1--What is the title of your latest release?
DOUBLE-BOOKED, A Dan Shamble, Zombie P.I. Adventure
2--What’s the “elevator pitch” for your new book?
The eighth book in the zany humorous horror series featuring Dan Shamble, Zombie P.I. He’s back from the dead and back on the case, with werewolves, zombies, mummies, vampires, ghosts…and any other unnatural who needs a crime solved.
3--How did you decide where your book was going to take place?
In this series, all of the resurrected monsters live in the Unnatural Quarter…like Sesame Street with ghosts and goblins. A hilarious noir version of New Orleans.
4--Would you hang out with your protagonist in real life?
Absolutely! Dan Shamble is a great guy to have a beer with, though I’d prefer to sit at the bar stool at the Goblin Tavern upwind!
5--What are three words that describe your protagonist?
Determined, clueless …. Dead.
6--What’s something you learned while writing this book?
I write big, epic science fiction and huge doorstop fantasies. The Dan Shamble series allows me to embrace my silly side. I have so much fun writing these books.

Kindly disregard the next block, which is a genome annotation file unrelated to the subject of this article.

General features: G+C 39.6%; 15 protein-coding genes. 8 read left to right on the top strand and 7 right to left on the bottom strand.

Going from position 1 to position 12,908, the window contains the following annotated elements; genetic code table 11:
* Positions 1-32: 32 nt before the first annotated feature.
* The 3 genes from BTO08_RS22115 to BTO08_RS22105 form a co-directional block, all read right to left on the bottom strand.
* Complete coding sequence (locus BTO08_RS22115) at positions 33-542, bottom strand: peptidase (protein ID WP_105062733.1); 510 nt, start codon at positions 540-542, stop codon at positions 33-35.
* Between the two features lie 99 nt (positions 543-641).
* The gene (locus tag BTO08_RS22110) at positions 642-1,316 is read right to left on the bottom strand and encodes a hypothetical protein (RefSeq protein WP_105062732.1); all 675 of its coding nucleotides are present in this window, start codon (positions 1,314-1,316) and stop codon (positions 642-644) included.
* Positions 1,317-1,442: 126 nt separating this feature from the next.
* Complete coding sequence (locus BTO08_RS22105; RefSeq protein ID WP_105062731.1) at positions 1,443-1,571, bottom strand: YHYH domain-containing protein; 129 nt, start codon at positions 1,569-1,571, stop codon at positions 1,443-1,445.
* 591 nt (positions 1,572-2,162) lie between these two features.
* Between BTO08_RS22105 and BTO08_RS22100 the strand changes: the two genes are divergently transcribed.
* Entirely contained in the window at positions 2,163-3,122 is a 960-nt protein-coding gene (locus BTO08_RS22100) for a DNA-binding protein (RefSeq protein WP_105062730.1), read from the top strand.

7--Do you edit as you draft or wait until you are totally done?
I’m a fast writer. I outline first, and then I blitz through and write the first draft, and then do the first edit.
8--What’s your favorite foodie indulgence?
Craft beer - IPAs
9--Describe your writing space/office!
The state of Colorado. I do all my writing by dictation while out on the trail. I go on local hikes, or off into the mountains for major expeditions.
10--Who is an author you admire?
Dean Koontz. I study his work carefully and learn from the master of suspense.
11--Is there a book that changed your life?
DUNE by Frank Herbert
12--Tell us about when you got “the call.” (when you found out your book was going to be published)/Or, for indie authors, when you decided to self-publish.